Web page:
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Cortex Command, which is a ridiculous real-time Worms-a-like. Janky and broken and ridiculous, but I kind of adore it.

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OurSin_360

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The Wolverine game that was based on the movie (or rather, retro-fitted to include events from the movie). Drunk me ordered a physical copy from Amazon and it took so long to arrive that sober me forgot all about it.

It was seriously janky, and became less and less stable the farther into the game you went. It was also really easy, even as they introduced more enemies, and the mobility and brutality you could employ was so satisfying. Leaping from enemy to enemy, alternating between shredding their faces off and whipping them dozens of feet through the air, juggling them, ripping them in half, and then moving on to the next sad group of mooks was fun from minute one until the credits rolled.

If you took out the set piece boss fights from that game and cleaned up some of the crashes, it would be a solid movie tie-in.

PC Version? 360 version ran fine from what i remember and i really liked that game.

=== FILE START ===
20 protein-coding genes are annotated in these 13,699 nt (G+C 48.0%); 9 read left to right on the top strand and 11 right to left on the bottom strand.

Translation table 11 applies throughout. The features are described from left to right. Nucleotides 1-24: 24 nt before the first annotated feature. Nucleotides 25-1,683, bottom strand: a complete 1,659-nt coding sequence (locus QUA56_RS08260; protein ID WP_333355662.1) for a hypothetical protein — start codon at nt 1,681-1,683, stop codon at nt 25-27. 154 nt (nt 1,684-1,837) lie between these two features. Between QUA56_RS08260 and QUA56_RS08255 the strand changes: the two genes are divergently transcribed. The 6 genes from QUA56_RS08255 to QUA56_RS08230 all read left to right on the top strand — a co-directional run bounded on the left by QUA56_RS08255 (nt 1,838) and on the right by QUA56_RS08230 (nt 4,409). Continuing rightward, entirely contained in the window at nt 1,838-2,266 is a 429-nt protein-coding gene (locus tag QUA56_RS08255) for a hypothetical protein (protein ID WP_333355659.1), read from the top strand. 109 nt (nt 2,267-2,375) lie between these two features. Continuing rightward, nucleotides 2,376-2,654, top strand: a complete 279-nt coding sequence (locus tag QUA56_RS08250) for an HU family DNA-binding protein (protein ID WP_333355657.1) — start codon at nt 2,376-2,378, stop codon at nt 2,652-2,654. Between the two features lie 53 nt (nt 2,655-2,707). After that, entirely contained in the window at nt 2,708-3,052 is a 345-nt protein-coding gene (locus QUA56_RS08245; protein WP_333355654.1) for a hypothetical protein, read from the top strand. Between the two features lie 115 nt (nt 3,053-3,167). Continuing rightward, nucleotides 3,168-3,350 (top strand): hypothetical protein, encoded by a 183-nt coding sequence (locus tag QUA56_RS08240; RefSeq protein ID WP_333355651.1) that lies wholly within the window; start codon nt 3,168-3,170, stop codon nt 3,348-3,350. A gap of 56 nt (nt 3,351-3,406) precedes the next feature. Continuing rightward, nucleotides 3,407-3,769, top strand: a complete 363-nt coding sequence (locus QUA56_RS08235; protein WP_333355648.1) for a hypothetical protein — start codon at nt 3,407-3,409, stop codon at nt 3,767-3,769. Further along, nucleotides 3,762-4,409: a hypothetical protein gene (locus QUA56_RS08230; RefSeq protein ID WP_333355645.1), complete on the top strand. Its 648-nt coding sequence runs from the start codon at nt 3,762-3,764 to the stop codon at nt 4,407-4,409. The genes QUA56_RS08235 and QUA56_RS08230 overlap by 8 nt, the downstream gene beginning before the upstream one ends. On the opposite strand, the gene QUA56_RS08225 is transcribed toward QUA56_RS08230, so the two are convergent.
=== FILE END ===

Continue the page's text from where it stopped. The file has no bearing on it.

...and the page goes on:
I really like Darksiders 2 on the 360 when i played it but i could never beat it because it constantly crashed on me every 10 minutes.

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brandondryrock

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I didn't hate the Deadpool game. I thought some parts were done well. The combat was a bit loose, and it was really short, but I think I'm one of the few that didn't hate that game.

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Rafaelfc

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Skyrim

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OldGuy

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Darklands was (and is) an awesome game but it shipped very broken. By the time it was fixed enough to not be frustrating (more than a year after release) almost everyone forgot it existed.

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kilroyandy

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Constructor on the PC. Loved its style and idea, played like absolute garbage and went nowhere but still my young self played hours of it

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clovy

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I am one of the people who didn't hate Resident Evil 6. I will agree that the pacing is terrible and many of the chapters seem to go on forever but I appreciated the movement in that game which to me felt way more fluid than past games. I especially appreciated this in their mercenaries mode, although i didn't like the way they prioritized the "kill" animations in that game where sometimes you would button prompt a zombie and the attack wouldn't connect.

Another game for me would be the gba dragon ball Z games aka Dragon Ball Z: Buu's Fury. This may be more of a nostalgic thing since I played those in my childhood and haven't dared to pick one of those up now after looking at reviews.

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bassguy

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@ravey said: